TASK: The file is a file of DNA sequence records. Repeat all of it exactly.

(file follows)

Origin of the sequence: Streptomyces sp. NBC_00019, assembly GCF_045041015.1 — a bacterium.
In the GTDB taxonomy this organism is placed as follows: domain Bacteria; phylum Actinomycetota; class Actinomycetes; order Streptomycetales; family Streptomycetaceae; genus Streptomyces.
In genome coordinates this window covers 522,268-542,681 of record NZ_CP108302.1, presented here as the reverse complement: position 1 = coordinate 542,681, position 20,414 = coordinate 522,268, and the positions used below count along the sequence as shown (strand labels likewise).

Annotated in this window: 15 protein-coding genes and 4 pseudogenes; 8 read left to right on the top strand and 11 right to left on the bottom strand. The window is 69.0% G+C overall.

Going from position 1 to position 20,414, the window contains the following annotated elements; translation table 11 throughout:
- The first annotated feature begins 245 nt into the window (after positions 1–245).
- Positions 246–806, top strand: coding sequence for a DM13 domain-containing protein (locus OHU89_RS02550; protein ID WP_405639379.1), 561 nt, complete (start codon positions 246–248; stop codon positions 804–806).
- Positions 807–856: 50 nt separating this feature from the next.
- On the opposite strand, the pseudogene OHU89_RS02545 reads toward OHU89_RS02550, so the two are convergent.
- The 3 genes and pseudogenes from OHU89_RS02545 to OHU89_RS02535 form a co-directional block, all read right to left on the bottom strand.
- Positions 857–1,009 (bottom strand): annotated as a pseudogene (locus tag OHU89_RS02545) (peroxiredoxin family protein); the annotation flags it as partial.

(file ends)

Origin of the sequence: Streptomyces sp. NBC_00019, assembly GCF_045041015.1 — a bacterium.
In the GTDB taxonomy this organism is placed as follows: domain Bacteria; phylum Actinomycetota; class Actinomycetes; order Streptomycetales; family Streptomycetaceae; genus Streptomyces.
In genome coordinates this window covers 522,268-542,681 of record NZ_CP108302.1, presented here as the reverse complement: position 1 = coordinate 542,681, position 20,414 = coordinate 522,268, and the positions used below count along the sequence as shown (strand labels likewise).

Annotated in this window: 15 protein-coding genes and 4 pseudogenes; 8 read left to right on the top strand and 11 right to left on the bottom strand. The window is 69.0% G+C overall.

Going from position 1 to position 20,414, the window contains the following annotated elements; translation table 11 throughout:
- The first annotated feature begins 245 nt into the window (after positions 1–245).
- Positions 246–806, top strand: coding sequence for a DM13 domain-containing protein (locus OHU89_RS02550; protein ID WP_405639379.1), 561 nt, complete (start codon positions 246–248; stop codon positions 804–806).
- Positions 807–856: 50 nt separating this feature from the next.
- On the opposite strand, the pseudogene OHU89_RS02545 reads toward OHU89_RS02550, so the two are convergent.
- The 3 genes and pseudogenes from OHU89_RS02545 to OHU89_RS02535 form a co-directional block, all read right to left on the bottom strand.
- Positions 857–1,009 (bottom strand): annotated as a pseudogene (locus tag OHU89_RS02545) (peroxiredoxin family protein); the annotation flags it as partial.